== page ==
This brings me my reason for being thankful, not only this week or this holiday season, but in the past year and a half. I am thankful... for my job. Yes, you read correctly. I am thankful for my job, I am thankful for work. When Chance and I arrived in Dallas, I immediately interviewed for a job that was very close to where we were living. The position was that of an executive assistant/office manager in a financial management firm in Dallas. The building where this company is located is one of the most beautiful in Dallas. When I arrived for my first interview, I was stunned by the beauty of the building, the office space, and the view from the conference room where I was escorted upon my arrival. Well, to make a long story short, I was hired about two weeks later. Praise the Lord! It took me quite a few months to get used to the working environment and simply working full-time, but I have come to appreciate a whole host of things about this job. I have learned a great deal about myself while working here. I have been challenged to be more bold, to be assertive, to think critically, to mulitask, and to be responsible for many facets of a business. It has been a joy to work with my co-workers and to work under a boss who genuinely cares about his employees. I admit that working has not come without its challenges, but I am grateful for all (okay most of them) and wouldn't change my circumstances for the world. Admittedly, I have been discontent and complained along the way. However, God has taught me that He is a Great Provider and the One who orchestrates circumstances for my good and His glory.

As I close out this chapter of working in the corporate world full-time it is with reluctance and excitement. I will have the privilege of staying home to look after and care our new baby, Hudson, who Chance and I will be welcoming into the world in less than two months! We could not be more excited to see what the Lord has in store for our family. I am thankful for my job, for my co-workers, my boss. I am thankful to God for all these things and more and give Him the glory for all He has done and continues to do in my life.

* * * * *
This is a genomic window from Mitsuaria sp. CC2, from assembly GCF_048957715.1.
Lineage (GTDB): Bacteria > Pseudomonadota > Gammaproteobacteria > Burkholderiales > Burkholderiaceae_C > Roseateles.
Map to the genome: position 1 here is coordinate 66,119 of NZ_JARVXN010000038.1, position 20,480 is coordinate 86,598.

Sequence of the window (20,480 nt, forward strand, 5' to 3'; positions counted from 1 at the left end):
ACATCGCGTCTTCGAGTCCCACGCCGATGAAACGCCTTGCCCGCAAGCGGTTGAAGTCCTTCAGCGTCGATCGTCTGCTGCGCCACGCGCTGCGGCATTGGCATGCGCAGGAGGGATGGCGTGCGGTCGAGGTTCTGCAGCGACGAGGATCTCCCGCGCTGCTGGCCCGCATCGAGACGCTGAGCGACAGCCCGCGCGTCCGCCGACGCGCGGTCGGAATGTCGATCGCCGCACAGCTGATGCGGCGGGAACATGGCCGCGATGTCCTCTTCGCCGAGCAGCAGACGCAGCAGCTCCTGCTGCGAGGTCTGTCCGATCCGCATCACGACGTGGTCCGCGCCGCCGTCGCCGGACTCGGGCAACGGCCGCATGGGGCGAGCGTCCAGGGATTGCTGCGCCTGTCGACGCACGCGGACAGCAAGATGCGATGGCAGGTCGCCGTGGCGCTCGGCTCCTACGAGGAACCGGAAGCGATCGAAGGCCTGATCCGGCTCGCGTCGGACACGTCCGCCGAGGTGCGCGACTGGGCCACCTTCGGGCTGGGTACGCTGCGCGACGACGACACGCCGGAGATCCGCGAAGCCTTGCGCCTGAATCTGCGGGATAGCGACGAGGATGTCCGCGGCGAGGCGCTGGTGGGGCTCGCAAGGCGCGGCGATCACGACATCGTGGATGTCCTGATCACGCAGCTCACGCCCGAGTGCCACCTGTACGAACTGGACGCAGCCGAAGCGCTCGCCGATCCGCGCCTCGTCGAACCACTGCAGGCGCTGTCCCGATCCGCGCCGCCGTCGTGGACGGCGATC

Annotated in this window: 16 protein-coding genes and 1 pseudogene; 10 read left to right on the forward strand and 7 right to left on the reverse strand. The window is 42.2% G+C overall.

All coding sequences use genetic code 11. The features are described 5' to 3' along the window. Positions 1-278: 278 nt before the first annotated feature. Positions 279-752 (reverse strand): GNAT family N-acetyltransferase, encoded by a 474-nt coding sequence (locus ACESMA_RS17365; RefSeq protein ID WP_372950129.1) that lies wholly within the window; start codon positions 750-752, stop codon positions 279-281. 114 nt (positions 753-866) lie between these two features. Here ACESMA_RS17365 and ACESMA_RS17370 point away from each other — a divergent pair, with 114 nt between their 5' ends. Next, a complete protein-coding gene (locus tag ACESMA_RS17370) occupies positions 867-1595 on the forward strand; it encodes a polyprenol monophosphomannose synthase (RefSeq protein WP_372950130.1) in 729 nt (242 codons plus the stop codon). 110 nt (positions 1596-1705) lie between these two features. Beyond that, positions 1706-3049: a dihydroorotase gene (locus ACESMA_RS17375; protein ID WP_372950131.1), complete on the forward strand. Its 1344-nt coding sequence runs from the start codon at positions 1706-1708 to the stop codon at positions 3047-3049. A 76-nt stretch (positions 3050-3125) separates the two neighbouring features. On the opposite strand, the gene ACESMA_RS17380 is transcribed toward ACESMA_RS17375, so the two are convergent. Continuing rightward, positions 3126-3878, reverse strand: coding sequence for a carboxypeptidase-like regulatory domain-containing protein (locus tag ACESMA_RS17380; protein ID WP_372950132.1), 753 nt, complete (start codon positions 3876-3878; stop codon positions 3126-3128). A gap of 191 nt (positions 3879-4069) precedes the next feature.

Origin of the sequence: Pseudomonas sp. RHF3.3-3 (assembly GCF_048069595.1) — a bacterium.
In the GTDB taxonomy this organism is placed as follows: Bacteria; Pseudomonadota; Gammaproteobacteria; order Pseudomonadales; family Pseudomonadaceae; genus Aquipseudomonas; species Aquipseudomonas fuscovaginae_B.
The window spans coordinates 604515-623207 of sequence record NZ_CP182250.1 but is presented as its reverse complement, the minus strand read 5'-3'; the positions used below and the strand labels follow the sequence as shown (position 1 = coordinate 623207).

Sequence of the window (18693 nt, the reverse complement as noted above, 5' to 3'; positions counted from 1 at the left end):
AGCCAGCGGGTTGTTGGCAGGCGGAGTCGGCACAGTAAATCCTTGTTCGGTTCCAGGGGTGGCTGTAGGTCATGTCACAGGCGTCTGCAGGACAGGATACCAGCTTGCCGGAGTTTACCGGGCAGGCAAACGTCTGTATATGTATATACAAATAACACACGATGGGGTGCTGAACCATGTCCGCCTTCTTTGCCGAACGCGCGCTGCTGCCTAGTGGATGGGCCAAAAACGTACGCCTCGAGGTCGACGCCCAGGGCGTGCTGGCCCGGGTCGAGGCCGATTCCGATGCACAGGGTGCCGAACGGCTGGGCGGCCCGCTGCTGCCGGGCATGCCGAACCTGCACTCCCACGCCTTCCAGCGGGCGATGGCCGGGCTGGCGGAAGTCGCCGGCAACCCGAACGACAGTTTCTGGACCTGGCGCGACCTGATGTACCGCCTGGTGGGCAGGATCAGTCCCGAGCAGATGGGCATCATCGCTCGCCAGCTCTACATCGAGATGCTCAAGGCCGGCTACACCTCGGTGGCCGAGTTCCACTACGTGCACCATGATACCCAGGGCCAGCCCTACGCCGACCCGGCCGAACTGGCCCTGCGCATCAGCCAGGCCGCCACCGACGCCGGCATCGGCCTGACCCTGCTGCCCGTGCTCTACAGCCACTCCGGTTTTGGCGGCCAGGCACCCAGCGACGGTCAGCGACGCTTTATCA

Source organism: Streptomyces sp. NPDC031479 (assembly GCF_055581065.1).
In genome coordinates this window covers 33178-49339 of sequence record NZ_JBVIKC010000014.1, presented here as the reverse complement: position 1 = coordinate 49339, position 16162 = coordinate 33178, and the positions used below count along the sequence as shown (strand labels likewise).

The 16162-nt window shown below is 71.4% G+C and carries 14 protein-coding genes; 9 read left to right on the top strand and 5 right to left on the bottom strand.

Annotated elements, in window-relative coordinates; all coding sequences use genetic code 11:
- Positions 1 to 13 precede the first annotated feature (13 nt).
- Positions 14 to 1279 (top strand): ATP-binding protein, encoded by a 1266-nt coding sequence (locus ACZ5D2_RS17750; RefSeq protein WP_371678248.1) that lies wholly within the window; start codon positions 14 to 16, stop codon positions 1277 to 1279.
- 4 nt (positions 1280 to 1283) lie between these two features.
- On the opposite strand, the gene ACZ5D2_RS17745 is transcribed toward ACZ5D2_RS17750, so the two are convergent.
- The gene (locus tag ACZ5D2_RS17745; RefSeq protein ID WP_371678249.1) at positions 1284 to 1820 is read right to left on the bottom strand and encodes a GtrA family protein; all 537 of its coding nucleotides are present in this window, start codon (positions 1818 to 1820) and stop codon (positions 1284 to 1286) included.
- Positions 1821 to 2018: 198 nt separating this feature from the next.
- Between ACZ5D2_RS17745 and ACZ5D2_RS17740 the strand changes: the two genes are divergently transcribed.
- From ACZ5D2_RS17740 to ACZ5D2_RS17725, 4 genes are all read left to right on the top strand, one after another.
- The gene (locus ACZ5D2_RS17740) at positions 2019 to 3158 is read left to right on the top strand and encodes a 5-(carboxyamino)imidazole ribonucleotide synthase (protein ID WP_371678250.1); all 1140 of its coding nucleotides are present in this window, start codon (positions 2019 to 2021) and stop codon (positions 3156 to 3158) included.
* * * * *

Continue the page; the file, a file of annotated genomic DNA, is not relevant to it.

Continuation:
May we all seek to praise the Giver and Provider this Thanksgiving and Christmas season. As Paul said it so well in referring to the Lord Jesus, "Thanks be to God for his inexpressible gift" (2 Corinthians 9:15)

Monday, November 12, 2012

Me-Less Theology

Have you ever heard the phrase "Don't thank me, thank God"? What does that phrase imply? Should we never accept thanks from others? How should we thank people in conjunction with directing our thanks to God? My husband told me a story of a fellow classmate whose mother made incredible spaghetti. This student would thank his mother for this delicious meal whenever she cooked it, and in response to her son's kind gesture she would retort, "Don't thank me, thank God!" How do you think this guy responded? Should his mother have accepted the thanks offered to her, or was she right in directing attention away from herself? If we pose this question another way, we might as well ask: Did God cook the spaghetti dinner? By now you probably get the point. No, God did not, obviously, cook this young man's spaghetti dinner. So what is the problem here?
I have been guilty of responding in the same way that the aforementioned spaghetti-cooking mother did. I think that oftentimes our desire to be humble and not draw attention to ourselves, is misguided when we do not take rightful credit for our human acts. If we cook a great meal, or do well on an exam, or perform outstandingly in a race or sports event, as Christians, should we take the credit? I think that this is a question of balance. It is obvious in the example above that the architect behind the meal was not, most basically, God. He did not boil the noodles, nor chop the tomatoes, nor brown the meat for sauce. The mother did. So whenever the son thanks his mother and she deflects his thanksgiving, is she really acting in accordance with reality? I think not. As Christians, we may have a hard time accepting praise or thanks for fear of being prideful or become too conceited. But we must remember that the Bible speaks very clearly of both the human and spiritual aspects of life. In theological terminology this is called compatabilism. For instance, when we pray we are beseeching God, the Creator of the universe, for our requests. God is not the one praying, we, humans, are. But God is ultimately the Sovereign King of the universe and has the right to decide whether or not he will grant our requests. So it is with our performance in the kitchen, in the classroom, and on the field. Humans cook meals. Humans take exams. Humans play sports. Yes, God enables us to do these things. God gifts us in specific ways so that we are able to perform. He strengthens our resolve to study for long hours, and ultimately to perform on tests. But when it comes down to it, it would be foolish to say, "God got that A+ for me." Right?
  • "Give thanks in all circumstances.." -1 Thes. 5:18
  • "Pray without ceasing." -1 Thes. 5:17
  • "So, whether you eat or drink, or whatever you do, do all to the glory of God." -1 Cor. 10:31 
Scripture commands us to give thanks to God, and to do all things for his glory. But we must remember that we are not robots. We are human beings, created in the image of God, uniquely designed for the purpose of acting and living in this world in such a way that our lives praise him. This includes accepting praise, thanks, and honor when it is due. Of course we direct that praise back to God, whether verbally or in our hearts, but as Christians we would be mistaken to think that it is God who cooks our spaghetti. So the next time someone congratulates you or thanks you, do your humanly duty and respond appropriately. A simple, "You're welcome!" will do the trick.